What's An ADHD Coach?

Medically reviewed by Elizabeth Erban, LMFT, IMH-E
Updated May 10, 2024by BetterHelp Editorial Team
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Affecting an estimated 6 million children and 8.7 million adults in the US, attention-deficit/hyperactivity disorder (ADHD) is an increasingly common mental health condition—and one that can create significant challenges in an individual’s life. ADHD can impact children and adults.

Given the prevalence and effects of ADHD, individual demand for an ADHD coach who can provide solutions for managing its symptoms is growing. An ADHD coach is one such expert, trained to help individuals navigate many of the challenges this complex neurodevelopmental disorder can present.

Below, we’re providing an overview of what an ADHD coach does, how they work, their efficacy, and how to choose the right coach for you. 

ADHD

Attention-deficit/hyperactivity disorder (ADHD) is a neurodevelopmental disorder characterized by trouble focusing, impulsivity, and hyperactivity. Typically developing in childhood, and often persisting into adulthood, ADHD can present significant challenges throughout an individual’s life, potentially affecting their professional and academic careers, relationships, and mental and physical health. ADHD is divided into three subtypes—inattentive type, hyperactive/impulsive type, and combined type—each of which is described below.

  • Inattentive Type – This subtype of ADHD is marked by trouble focusing, inattention to detail, difficulty completing tasks, and disorganization. 
  • Hyperactive/Impulsive Type – This subtype of ADHD is marked by fidgeting, pressured speech, frequent interruptions during conversation, and trouble with time management.
  • Combined Type – This subtype of ADHD is characterized by a combination of the inattentive and hyperactive/impulsive ADHD symptoms listed above.

Many of the symptoms associated with ADHD can be at least partly attributed to executive dysfunction. Executive function is our ability to plan, organize, and complete tasks; manage our emotions; and make decisions. Executive dysfunction refers to the impairment of this set of skills. Thought to arise out of alterations in the structure and function of certain brain regions, executive dysfunction is partially responsible for many of the common challenges of ADHD, including struggles with school, work, and relationships.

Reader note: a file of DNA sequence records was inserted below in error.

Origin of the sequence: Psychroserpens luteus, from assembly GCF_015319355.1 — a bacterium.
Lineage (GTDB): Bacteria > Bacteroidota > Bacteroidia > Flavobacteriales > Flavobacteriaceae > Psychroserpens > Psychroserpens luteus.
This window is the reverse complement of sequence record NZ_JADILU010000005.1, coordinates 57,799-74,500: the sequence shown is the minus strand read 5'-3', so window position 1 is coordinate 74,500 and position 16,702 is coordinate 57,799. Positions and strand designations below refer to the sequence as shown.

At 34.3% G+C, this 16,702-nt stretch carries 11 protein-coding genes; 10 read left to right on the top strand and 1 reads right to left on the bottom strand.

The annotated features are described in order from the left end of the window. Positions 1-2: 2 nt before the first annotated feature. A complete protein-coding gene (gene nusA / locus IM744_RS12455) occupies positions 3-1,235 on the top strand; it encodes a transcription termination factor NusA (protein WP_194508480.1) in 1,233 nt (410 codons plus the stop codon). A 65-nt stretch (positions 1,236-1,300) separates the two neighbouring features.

As we’ll explain below, ADHD coaching often focuses on these particular concerns, helping with communication skills, difficulty concentrating, chronic disorganization, impulse control, self-efficacy, and more during coaching sessions. However, mental health research is constantly evolving, so older sources may contain information or theories that have been reevaluated since their original publication date. Keep up to date on recent studies on children and adults with attention deficit hyperactivity disorder to learn about the most current research available. 

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ADHD coaches

Because of the above-mentioned difficulties ADHD can present, many people turn to experts, like an ADHD coach, to help them address their symptoms. ADHD coaches typically help individuals with areas like time management, goal setting, social skills, organization, and emotional control. While medication is the primary component of most treatment plans for ADHD, many people who take it still require guidance when it comes to some of the practical, everyday challenges of the disorder. ADHD coaches can provide that guidance, helping individuals improve their executive functioning, self-sufficiency, and self-esteem. ADHD coaching can be conducted in person or virtually and is usually offered in either a group or individual format. 

ADHD coaches typically focus on behavioral change in various areas of an individual’s life. The coach and client might focus on time management, organization, planning, relationships, emotional control, and a host of other potential areas of concern. Some coaches work specifically with children, college students, or adults with attention-deficit hyperactivity disorder, and some focus on certain goals, such as academic or professional success for their clients. In general, an ADHD coach helps individuals develop helpful skills and reach their personal goals.

Typically, the first session consists of a thorough discussion of the client’s life, their experience with ADHD, and the objectives they’d like to achieve through the coaching relationship. Together, the coach and client can set long-term goals and develop a general plan for completing them. For example, if an individual wants to make better grades, their coaching plan may focus on improving test preparation, developing time management strategies, and managing stress. Sometimes, a coach may offer a trial coaching session to determine whether they are a good match for the client.